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Employees coming and going is a natural process for any business. However, understanding the different types of employee turnover and composing effective management strategies can help you maintain more stable teams and workforce. We’ve put together a list of some of the most common forms of employee turnover and a few tips that can help you manage them.
4 Different Types of Turnover
1. Voluntary Turnover
Voluntary turnover, more commonly known as quitting, is, as we all know when employees choose to leave the organization. This is caused by multiple different factors such as career advancement opportunities, work-life balance, dissatisfaction with the work environment or management, and more. Though this type of turnover is bound to happen, there are a few ways you can manage this type of turnover:
- Foster a positive work culture: Encourage open communication, recognize achievements, and create a supportive environment where employees feel valued and motivated to stay.
- Provide growth opportunities: Offer development programs, mentorship, and career road maps to show employees that their growth is important to the organization.
- Regularly assess employee satisfaction: Conduct surveys and have conversations to understand employee needs, concerns, and potential areas for improvement.
2. Involuntary Turnover
Involuntary turnover, on the other hand, is when employees are terminated due to poor performance, misconduct, or organizational restructuring. While this can be unavoidable at times, too, effective management can minimize its negative impacts:
- Provide clear expectations: Set performance goals, provide feedback, and offer opportunities for improvement to help employees in their roles.
- Offer support and guidance: Issues with performance can be met with coaching, training, or mentoring to assist employees in meeting expectations.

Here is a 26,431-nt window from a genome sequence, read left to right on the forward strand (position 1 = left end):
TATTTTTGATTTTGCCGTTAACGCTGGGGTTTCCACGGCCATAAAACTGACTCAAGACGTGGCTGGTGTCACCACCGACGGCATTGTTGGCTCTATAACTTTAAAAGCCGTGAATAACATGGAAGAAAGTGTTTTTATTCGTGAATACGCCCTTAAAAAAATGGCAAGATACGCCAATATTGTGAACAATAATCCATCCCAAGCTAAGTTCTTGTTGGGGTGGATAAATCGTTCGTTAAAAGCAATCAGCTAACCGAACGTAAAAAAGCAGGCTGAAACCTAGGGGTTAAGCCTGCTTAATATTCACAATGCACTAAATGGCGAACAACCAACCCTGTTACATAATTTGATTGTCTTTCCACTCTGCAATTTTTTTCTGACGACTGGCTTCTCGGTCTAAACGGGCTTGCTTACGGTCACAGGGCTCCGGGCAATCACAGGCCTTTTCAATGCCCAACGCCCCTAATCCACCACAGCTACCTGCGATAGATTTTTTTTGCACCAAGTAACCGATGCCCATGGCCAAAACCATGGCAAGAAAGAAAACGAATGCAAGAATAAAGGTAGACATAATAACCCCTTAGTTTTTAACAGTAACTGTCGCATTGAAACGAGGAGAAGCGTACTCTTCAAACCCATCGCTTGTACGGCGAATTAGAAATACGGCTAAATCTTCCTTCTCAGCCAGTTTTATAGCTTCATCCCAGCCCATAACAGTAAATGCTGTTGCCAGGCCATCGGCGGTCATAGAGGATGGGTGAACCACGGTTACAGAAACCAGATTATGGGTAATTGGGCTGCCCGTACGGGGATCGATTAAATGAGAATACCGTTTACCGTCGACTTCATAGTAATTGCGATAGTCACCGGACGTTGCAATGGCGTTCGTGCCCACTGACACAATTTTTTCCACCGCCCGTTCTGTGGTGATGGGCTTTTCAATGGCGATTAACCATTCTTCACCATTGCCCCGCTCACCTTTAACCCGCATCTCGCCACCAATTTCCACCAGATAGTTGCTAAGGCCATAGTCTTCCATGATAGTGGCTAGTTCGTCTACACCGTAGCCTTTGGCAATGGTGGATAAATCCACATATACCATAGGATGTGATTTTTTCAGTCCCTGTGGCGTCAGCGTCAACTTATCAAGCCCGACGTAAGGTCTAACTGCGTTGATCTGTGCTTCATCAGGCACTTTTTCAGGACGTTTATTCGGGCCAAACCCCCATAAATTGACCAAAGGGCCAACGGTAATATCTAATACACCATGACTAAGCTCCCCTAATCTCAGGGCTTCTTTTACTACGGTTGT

- Communicate transparently during restructuring: During times of organizational change, be transparent about the reasons and provide support to those affected.
3. Functional Turnover
The third type of turnover is functional turnover. This is when employees leave their current positions but stay in the same organization. Though this type of turnover still leaves an empty position in the company, it has its advantages. It retains valuable knowledge, expertise, and time invested in existing employees. To manage functional turnover:
- Facilitate internal mobility: Allow employees to explore different roles within the organization, which can increase growth and job satisfaction.
- Establish an internal transfer process: Ensure that employees are aware of internal job openings and create an efficient process for application and smooth transitions.
- Support knowledge sharing: Encourage departing employees to share or transfer knowledge to their team members.
4. Seasonal Turnover
Some industries experience cycle-like or seasonal fluctuations that result in temporary employees leaving and returning periodically. To manage this type of turnover:
- Develop comprehensive onboarding programs: Onboard temporarily as efficiently as possible to minimize disruption and ensure they understand their roles and responsibilities.
- Maintain clear communication: Keep temporary employees informed about their work schedules, expectations, and any changes that may occur during the seasonal periods.
- Offer recognition: Recognize the contribution of temporary employees, you may even provide incentives for their hard work and create a positive working environment that encourages them to return in subsequent seasons.
By fostering a positive work culture, providing growth opportunities, and maintaining clear transparent communication, you can strengthen your employee retention and build an environment where employees feel valued and motivated to contribute their best.
Amanee Hasan is a content writer for ZenHR, an award-winning and top-rated HR solution that offers world-class HR software services in the MENA region. She focuses on creating content highlighting the latest HR trends and gives organizations and individuals the tools, knowledge, and research they need to create successful work environments where people thrive.